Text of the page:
BY CHRIS SZABLA
José Saramago and Fernando Meirelles are masters of disaster. The former, a Portuguese Nobel literature laureate, is known for his novels’ exploration of humanity in the face of bizarre, counterfactual catastrophes. The latter, an acclaimed Brazilian director, is best known for the brutal, visceral violence of his seminal City of God, a drama of gang life in Rio’s notorious favelas, and the clipped realism of his adaptation of John Le Carré’s Africa-exploitation thriller The Constant Gardener.
Bring the two together, however, and the result is an awkwardly ill-fitting patchwork of perspectives on the human reaction to chaos and disorder. Blindness, originally a novel by Saramago, is premised on the reversal of Gandhi’s maxim “an eye for an eye makes the whole world blind.” A pandemic of violence infects an anonymous, multicultural metropolis (which just happens to look a lot like São Paulo, although almost everyone speaks perfect American English). The predictable results: cars crash, planes fall from the sky. A panicked government quarantines the infected in an old hospital and leaves them to their devices.
Through it all, we follow Julianne Moore, who, immune to the disease, follows her infected husband into the quarantine. As conditions at the facility become ever more dystopian, she struggles to maintain cleanliness, sanity, and order. Her efforts, however, are for naught: human waste begins to fester in the hospital’s halls, and, in the absence of both sight and shame, nudity and fornication become common. The situation reaches its nadir when Gael Garcia Bernal, apparently tired of playing sensitive nice guys, proclaims himself “King of Ward 3,” seizes the facility’s food supply, and, wielding its only weapon, makes an increasingly outrageous litany of demands, culminating in the extortion of other wards’ women.
The resulting depravity is enough to drive an increasingly resilient Moore over the edge. “I’ll never forget your voice,” Bernal responds to one of her challenges. “And I’ll never forget your face,” she intones, in reply. Her act of revenge sparks a battle which drives the infected from their hospital-prison and into the wider world, where blindness has taken total control. Civilization’s last defenses had been stripped bare – as have many of its members. The specter of gnawed corpses and foraging nudes dominates a Brueghelian landscape of the desperate and deprived.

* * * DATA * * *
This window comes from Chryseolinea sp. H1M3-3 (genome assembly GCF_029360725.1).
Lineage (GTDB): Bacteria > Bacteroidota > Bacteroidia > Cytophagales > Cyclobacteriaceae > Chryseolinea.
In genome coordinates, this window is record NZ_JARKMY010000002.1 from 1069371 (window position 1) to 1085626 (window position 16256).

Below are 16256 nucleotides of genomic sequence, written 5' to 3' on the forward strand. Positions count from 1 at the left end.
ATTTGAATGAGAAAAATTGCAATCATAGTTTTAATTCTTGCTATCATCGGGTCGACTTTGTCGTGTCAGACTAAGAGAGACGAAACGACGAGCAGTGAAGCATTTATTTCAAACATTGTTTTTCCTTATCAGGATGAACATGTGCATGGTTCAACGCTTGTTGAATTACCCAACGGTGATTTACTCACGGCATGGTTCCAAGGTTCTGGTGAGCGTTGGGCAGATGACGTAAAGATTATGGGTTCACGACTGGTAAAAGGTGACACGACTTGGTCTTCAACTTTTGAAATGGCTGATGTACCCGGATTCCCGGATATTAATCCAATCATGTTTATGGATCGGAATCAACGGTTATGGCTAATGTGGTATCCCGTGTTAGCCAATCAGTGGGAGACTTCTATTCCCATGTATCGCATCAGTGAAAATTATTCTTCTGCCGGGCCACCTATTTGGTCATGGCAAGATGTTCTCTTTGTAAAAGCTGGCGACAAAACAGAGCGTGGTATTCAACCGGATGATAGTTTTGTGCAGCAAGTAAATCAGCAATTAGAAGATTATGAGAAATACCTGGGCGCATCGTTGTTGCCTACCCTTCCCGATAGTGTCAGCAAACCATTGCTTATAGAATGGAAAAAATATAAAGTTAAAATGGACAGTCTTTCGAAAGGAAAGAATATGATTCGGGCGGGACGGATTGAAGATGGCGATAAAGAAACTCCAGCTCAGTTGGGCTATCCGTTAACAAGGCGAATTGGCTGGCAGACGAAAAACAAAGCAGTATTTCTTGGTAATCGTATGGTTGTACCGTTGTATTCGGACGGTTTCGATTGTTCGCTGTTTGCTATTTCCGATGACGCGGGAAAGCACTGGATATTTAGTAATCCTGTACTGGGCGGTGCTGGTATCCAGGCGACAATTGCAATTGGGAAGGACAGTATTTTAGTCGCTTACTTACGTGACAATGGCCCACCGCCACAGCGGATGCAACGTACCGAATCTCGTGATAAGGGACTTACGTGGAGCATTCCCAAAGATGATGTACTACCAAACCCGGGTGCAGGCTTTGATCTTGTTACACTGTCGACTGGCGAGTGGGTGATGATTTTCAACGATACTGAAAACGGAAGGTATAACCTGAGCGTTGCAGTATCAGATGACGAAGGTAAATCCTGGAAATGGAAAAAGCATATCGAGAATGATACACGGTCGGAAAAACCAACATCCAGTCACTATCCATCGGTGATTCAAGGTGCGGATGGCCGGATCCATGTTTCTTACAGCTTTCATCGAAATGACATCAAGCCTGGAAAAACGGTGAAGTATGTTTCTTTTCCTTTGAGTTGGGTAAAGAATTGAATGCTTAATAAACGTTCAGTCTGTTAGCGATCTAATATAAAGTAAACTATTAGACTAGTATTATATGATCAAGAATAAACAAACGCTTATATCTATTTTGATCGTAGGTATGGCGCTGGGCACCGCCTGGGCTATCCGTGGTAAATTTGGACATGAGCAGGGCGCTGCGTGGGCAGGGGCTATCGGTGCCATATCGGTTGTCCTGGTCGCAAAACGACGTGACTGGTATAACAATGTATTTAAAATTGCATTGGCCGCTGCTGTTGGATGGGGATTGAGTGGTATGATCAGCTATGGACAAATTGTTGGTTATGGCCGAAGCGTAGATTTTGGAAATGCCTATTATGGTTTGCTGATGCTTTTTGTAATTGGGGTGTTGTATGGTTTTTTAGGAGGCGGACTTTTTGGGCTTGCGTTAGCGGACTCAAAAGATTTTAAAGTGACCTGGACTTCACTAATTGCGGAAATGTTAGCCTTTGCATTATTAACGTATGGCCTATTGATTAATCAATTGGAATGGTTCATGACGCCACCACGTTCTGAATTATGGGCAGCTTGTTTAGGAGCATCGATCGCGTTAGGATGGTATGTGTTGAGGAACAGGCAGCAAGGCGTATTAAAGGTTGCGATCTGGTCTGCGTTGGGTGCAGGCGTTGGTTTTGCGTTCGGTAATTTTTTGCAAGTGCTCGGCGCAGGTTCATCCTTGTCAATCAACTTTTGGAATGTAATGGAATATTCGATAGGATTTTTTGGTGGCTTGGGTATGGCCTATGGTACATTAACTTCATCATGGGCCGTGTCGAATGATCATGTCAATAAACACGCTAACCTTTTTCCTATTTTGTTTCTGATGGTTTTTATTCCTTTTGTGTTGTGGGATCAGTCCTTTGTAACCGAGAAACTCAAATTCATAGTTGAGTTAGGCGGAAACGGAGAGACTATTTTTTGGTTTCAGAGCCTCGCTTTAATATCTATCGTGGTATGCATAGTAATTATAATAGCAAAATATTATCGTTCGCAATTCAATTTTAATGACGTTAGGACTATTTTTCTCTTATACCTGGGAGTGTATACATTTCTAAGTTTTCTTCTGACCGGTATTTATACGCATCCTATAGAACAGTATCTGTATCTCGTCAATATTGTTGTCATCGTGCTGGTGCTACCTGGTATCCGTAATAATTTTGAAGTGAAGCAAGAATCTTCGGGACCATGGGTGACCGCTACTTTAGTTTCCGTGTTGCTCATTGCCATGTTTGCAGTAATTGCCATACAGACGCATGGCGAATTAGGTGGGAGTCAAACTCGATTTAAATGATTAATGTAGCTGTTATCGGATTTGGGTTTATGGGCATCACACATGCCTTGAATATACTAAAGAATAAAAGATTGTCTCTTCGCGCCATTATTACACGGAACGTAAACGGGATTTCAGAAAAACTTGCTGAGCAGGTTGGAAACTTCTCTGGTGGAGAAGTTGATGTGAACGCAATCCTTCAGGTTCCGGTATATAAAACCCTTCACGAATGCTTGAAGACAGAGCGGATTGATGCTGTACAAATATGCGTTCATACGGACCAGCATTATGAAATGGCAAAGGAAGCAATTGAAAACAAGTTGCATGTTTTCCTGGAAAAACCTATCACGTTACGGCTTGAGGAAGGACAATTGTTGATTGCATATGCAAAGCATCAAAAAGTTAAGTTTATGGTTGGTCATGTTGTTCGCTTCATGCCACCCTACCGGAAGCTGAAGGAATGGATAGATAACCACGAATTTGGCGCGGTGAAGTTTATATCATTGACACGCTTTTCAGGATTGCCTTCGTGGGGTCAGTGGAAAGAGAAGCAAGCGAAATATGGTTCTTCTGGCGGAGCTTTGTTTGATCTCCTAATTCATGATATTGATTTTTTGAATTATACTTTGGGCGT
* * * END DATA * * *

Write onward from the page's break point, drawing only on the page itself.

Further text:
Moore’s burden in this drama of death and destruction shifts to a new role as den-mother and provider. As her band of charges makes its way through the fallen city, they take on the characteristics of a family. One reveals that the warmth and closeness he has experienced since the onset of the plague has made it one of the best periods in his life.
Paradoxical moments like these – or a point, earlier in the film, when we learn one of Bernal’s cronies “enjoys” the “advantage” of having been blind prior to the plague – bring out the Saramago in Blindness. So does a moment when a dog senses Moore’s tears and dutifully greets her with a warm lick. Moments earlier, she had borne witness to a pack of animals tearing apart a human body – a visual which seemed like an undoubtedly Meirellesian creation.
As a film, Blindness may have been condemned to overemphasize the horror of sight in a world gone blind. Several organizations representing the blind have condemned Blindness‘ “animalization” of the blind, and, even if the film is more about the onset of sudden blindness less than the condition itself, these groups have a fair point. Perhaps it is because he is a writer, and not a filmmaker, that Saramago is capable of transcending our superficial repulsion toward each horror presented in the world of sight. The ultimate paradox of Meirelles’ Blindness, on the other hand, is how often it makes us want to shield our eyes.